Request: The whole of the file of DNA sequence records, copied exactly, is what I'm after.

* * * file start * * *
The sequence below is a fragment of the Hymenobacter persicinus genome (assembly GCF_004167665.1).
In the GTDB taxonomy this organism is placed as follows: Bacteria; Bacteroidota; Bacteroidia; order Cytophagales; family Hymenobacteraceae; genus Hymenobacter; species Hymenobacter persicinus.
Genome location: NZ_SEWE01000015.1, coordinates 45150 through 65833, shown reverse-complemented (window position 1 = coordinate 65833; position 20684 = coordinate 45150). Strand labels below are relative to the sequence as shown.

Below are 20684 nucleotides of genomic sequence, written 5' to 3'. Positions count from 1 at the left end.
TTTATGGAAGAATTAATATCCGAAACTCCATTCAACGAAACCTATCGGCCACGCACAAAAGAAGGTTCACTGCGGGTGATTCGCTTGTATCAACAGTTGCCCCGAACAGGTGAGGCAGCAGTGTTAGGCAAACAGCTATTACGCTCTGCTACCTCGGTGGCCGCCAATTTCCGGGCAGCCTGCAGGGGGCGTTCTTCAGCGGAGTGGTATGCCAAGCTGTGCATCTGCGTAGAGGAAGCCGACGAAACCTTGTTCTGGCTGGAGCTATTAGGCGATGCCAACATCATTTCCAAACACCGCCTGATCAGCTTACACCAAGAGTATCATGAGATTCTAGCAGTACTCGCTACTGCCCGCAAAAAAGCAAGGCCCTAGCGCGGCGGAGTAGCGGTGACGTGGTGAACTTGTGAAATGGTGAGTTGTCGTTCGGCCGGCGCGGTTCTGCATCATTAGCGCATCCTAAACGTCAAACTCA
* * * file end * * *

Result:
The sequence below is a fragment of the Hymenobacter persicinus genome (assembly GCF_004167665.1).
In the GTDB taxonomy this organism is placed as follows: Bacteria; Bacteroidota; Bacteroidia; order Cytophagales; family Hymenobacteraceae; genus Hymenobacter; species Hymenobacter persicinus.
Genome location: NZ_SEWE01000015.1, coordinates 45150 through 65833, shown reverse-complemented (window position 1 = coordinate 65833; position 20684 = coordinate 45150). Strand labels below are relative to the sequence as shown.

Below are 20684 nucleotides of genomic sequence, written 5' to 3'. Positions count from 1 at the left end.
TTTATGGAAGAATTAATATCCGAAACTCCATTCAACGAAACCTATCGGCCACGCACAAAAGAAGGTTCACTGCGGGTGATTCGCTTGTATCAACAGTTGCCCCGAACAGGTGAGGCAGCAGTGTTAGGCAAACAGCTATTACGCTCTGCTACCTCGGTGGCCGCCAATTTCCGGGCAGCCTGCAGGGGGCGTTCTTCAGCGGAGTGGTATGCCAAGCTGTGCATCTGCGTAGAGGAAGCCGACGAAACCTTGTTCTGGCTGGAGCTATTAGGCGATGCCAACATCATTTCCAAACACCGCCTGATCAGCTTACACCAAGAGTATCATGAGATTCTAGCAGTACTCGCTACTGCCCGCAAAAAAGCAAGGCCCTAGCGCGGCGGAGTAGCGGTGACGTGGTGAACTTGTGAAATGGTGAGTTGTCGTTCGGCCGGCGCGGTTCTGCATCATTAGCGCATCCTAAACGTCAAACTCA